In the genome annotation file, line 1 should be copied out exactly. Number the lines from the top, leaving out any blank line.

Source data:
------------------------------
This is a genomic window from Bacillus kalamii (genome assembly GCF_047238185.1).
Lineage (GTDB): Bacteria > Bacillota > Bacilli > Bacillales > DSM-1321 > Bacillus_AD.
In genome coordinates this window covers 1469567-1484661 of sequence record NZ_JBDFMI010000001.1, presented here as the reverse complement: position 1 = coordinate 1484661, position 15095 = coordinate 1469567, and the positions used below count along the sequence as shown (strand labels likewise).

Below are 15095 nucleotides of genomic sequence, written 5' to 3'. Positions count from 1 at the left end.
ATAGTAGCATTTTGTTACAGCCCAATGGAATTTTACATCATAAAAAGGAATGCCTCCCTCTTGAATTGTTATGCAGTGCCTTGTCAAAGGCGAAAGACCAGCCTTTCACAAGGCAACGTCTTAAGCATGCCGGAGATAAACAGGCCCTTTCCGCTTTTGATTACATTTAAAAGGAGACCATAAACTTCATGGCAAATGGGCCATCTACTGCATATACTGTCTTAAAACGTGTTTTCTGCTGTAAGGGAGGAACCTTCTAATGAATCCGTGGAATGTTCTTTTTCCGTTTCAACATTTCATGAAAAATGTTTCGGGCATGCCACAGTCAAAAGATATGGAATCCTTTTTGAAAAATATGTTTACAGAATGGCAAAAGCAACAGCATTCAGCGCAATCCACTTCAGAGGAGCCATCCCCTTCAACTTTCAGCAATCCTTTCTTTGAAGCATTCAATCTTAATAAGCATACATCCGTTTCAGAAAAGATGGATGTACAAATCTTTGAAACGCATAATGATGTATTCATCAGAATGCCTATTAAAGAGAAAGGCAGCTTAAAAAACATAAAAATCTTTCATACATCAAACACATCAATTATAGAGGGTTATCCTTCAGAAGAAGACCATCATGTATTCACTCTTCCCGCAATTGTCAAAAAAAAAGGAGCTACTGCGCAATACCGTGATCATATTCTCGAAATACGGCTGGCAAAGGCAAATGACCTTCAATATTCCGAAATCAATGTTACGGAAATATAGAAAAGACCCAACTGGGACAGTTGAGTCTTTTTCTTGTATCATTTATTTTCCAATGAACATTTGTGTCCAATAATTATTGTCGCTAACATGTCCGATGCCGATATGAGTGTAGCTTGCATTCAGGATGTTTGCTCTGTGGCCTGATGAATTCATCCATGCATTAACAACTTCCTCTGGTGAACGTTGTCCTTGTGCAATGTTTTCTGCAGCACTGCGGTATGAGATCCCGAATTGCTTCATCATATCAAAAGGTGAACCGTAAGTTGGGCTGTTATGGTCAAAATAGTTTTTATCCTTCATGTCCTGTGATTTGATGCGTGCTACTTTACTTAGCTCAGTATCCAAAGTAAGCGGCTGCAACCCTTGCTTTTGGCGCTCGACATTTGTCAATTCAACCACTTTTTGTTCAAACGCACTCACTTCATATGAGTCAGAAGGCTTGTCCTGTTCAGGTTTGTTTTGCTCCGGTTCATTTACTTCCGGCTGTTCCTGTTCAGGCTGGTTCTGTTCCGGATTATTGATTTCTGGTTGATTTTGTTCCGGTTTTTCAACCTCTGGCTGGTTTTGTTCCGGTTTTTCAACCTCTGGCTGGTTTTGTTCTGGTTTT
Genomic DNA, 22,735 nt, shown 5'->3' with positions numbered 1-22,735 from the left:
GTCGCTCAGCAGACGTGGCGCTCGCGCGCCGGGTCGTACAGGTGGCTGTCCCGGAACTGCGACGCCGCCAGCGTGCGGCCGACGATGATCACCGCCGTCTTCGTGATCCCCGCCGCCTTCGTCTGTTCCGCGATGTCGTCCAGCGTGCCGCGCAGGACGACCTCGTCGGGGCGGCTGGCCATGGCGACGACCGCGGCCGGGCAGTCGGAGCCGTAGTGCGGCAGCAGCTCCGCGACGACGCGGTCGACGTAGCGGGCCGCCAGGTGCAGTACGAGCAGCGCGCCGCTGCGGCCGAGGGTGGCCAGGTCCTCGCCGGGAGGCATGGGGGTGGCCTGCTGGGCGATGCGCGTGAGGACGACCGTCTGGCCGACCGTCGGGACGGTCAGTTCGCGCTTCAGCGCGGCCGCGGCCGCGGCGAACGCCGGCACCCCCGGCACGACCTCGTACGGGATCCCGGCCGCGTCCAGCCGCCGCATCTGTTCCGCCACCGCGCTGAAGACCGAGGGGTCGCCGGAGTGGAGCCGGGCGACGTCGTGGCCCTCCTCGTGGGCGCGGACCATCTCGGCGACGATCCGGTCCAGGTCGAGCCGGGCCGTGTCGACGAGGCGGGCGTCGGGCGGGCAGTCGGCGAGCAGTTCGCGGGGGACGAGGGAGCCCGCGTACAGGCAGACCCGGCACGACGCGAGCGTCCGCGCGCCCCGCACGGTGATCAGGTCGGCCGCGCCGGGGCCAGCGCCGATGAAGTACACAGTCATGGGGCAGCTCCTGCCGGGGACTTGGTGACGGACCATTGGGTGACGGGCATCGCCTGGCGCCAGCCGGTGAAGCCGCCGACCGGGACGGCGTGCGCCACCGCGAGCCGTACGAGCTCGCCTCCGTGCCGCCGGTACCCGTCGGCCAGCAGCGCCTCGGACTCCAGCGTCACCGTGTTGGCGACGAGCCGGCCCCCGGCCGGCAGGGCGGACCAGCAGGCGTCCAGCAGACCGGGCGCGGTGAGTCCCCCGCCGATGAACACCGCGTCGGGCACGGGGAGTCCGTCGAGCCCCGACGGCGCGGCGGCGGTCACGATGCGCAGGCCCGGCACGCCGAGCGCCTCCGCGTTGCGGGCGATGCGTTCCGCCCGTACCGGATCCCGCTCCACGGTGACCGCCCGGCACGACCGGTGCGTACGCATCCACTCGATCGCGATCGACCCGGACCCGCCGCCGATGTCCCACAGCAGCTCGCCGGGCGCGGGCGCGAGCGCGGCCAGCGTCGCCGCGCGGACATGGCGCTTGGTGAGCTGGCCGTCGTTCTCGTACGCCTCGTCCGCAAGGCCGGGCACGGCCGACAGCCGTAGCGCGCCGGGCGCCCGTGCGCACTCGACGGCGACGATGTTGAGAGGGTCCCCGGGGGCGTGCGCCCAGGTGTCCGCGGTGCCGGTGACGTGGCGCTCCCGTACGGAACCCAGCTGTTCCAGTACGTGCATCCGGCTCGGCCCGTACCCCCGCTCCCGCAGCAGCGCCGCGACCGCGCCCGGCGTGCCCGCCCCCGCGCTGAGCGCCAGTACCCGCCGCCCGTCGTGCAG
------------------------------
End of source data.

This is a genomic window from Bacillus kalamii (genome assembly GCF_047238185.1).